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Table has surrogate primary key generated from sequence. Unfortunately, this sequence is used for generating keys for some other tables (I did not designed it and I cannot change it).

What is the fastest way to select last n inserted records in Oracle, ordered by id in descending order (last inserted on top)?

n is some relatively small number - number of records to display on page - probably not bigger than 50.

Table now has 30.000.000 records with 10-15 thousands of new records daily.

Database is Oracle 10g.

In answer to one comment: This question was motivated with execution plan for query:

  select * from MyTable order by primarykeyfield desc

Execution plan was:

| Id  | Operation          | Name        |     
|   0 | SELECT STATEMENT   |             |
|   1 |  SORT ORDER BY     |             |
|   2 |   TABLE ACCESS FULL| MyTable     |

I was surprised that Oracle wants to perform full table scan and sorting when it has index on sort field.

Query from accepted answer uses index and avoids sort.

Edit 2:
Re. APC's comment: Sorting was part that surprised me. I expected that Oracle would use index to retrieve rows in expected order. Execution plan for query:

select * from (select * from arh_promjene order by promjena_id desc) x 
   where rownum < 50000000

uses index instead of full table access and sort (notice condition rownum < 50.000.000 - this is way more than number of records in table and Oracle knows that it should retrieve all records from table). This query returns all rows as first query, but with following execution plan:

| Id  | Operation                     | Name         | 
|   0 | SELECT STATEMENT              |              | 
|*  1 |  COUNT STOPKEY                |              | 
|   2 |   VIEW                        |              | 
|   3 |    TABLE ACCESS BY INDEX ROWID| MyTable      | 
|   4 |     INDEX FULL SCAN DESCENDING| SYS_C008809  | 

Predicate Information (identified by operation id):    

   1 - filter(ROWNUM<50000000)

It was unusual to me that Oracle is creating different execution plans for these two queries that essentially return same result set.

Edit 3: Re Amoq's comment:

Oracle doesn't know that 50M is greater than the number of rows. Sure, it has statistics, but they could be old and wrong - and Oracle would never allow itself to deliver an incorrect result only because the statistics are wrong.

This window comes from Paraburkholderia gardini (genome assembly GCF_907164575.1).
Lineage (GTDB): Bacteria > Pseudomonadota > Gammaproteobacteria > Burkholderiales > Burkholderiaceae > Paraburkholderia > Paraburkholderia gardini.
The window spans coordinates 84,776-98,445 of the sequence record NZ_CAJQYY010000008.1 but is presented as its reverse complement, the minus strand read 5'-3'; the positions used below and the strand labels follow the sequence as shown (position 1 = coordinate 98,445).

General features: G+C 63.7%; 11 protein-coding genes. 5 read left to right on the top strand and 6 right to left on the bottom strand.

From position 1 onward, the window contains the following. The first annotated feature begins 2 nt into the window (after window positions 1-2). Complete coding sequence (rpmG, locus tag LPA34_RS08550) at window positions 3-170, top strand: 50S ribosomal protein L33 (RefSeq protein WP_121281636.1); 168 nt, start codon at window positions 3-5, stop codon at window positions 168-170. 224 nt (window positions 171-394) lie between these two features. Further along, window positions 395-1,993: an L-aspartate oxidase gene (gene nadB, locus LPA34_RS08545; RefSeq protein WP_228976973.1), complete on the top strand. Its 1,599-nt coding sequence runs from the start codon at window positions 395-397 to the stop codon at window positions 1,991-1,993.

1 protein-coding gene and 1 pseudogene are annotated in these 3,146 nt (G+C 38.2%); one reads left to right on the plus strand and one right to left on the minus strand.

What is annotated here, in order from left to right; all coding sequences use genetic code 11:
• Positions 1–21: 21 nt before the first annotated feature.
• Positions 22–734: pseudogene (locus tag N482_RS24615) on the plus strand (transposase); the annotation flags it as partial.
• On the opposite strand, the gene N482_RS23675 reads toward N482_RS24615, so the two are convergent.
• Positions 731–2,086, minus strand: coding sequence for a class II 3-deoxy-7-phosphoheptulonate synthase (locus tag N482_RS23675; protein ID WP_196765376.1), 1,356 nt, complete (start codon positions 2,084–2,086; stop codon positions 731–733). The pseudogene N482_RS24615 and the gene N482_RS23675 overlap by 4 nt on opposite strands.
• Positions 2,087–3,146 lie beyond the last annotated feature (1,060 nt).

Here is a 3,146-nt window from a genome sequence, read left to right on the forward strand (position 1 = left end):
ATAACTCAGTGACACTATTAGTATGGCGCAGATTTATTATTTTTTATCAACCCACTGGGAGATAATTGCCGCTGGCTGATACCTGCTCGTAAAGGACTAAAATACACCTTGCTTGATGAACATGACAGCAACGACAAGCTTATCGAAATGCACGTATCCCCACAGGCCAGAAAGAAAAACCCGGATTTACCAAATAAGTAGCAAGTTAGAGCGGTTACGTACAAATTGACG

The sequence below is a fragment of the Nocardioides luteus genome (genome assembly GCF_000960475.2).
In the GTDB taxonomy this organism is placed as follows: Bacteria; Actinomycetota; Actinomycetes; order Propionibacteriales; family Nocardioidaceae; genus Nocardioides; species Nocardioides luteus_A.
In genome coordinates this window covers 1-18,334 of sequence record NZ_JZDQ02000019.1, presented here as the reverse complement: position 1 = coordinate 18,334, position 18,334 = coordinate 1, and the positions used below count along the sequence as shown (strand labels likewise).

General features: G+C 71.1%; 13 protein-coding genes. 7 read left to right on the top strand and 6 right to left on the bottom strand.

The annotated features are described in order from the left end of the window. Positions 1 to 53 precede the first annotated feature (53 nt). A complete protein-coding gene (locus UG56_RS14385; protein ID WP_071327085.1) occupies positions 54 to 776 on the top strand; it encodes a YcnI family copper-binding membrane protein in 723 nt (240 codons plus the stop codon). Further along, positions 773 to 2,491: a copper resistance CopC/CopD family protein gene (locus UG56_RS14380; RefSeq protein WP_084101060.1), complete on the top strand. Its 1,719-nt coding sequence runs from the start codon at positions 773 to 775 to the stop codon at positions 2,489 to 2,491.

Are you sure? In Oracle versions up to 9 it was recommended to manually refresh statistics from time to time. Since version 10 Oracle automatically updates statistics. What's the use of statistics data if Oracle does not use it for query optimization?

share|improve this question
Why is it unfortunate that the sequence is also used for other tables? It doesn't matter for the query to retrieve the last n inserted records because a sequence is never garantueed to be gapless by Oracle. So you can't do a simple where id between max-n and max anyway. – tuinstoel Dec 1 '09 at 19:00
Your query selects all columns for all rows. Why are you surprised that Oracle does a ful table scan? How else would it get the data to satisfy that query? – APC Dec 2 '09 at 11:11
Oracle doesn't know that 50M is greater than the number of rows. Sure, it has statistics, but they could be old and wrong - and Oracle would never allow itself to deliver an incorrect result only because the statistics are wrong. – ammoQ Dec 2 '09 at 12:19
up vote 15 down vote accepted


    order by
   ) x
  ROWNUM <= n

Note that rownum is applied before sorting for a subquery, that's why you need the two nested queries, otherwise you'll just get n random rows.

share|improve this answer
exactly........ – ammoQ Dec 1 '09 at 18:30
This implies that bork is sortable... Is that compatible with the OP? It very well could be but if so it would be odd that the OP would ask such a simple question. – Mark Canlas Dec 1 '09 at 18:55
If we take bork to be the sequence-generated primary key the OP mentioned, and assuming it's monotonically increasing, then this query will work. – Dan Dec 1 '09 at 19:41
See edit for motivation behind this question. – zendar Dec 2 '09 at 0:02
+1 for bork... and the rest also, but mainly bork – grinch Aug 9 '12 at 15:19

Will it be viewed many more times than it is updated? How about keeping another table of the IDs of the last N inserted rows (use a trigger to delete the smallest ID from this table and add a new row with the current-inserted).

You now have a table that records the IDs of the last N inserted rows. Any time you want the N, just join it to the main table. If N changes, pick the max it can be, and then filter it after... of course you may find it not so fast for your app (maintenance of this table may negate any performance gain)

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This may help you if you don't know the name of the fields or anything other than table name....

select * from (
  select * from(
    select rownum r,student.* from student where rownum<=(
      select max(rownum) from student
  ) order by r desc
 ) where r<=10;
share|improve this answer

Try doing a index_desc hint

select /*+ index_desc(MyTable,<PK_index>) */ * from MyTable order by primarykeyfield desc
share|improve this answer

In cases where you don't have a strictly increasing field, you could also use ORA_ROWSCN (system change number) as an approximation of this.

select * from (select * from student order by ORA_ROWSCN desc) where rownum<10

Caution: this is not exact, since Oracle records only one SCN per block, not per row. Also it seems to do a full table scan - probably oracle is not smart enough to optimize this kind of sort. So this might not be a good idea for production use.

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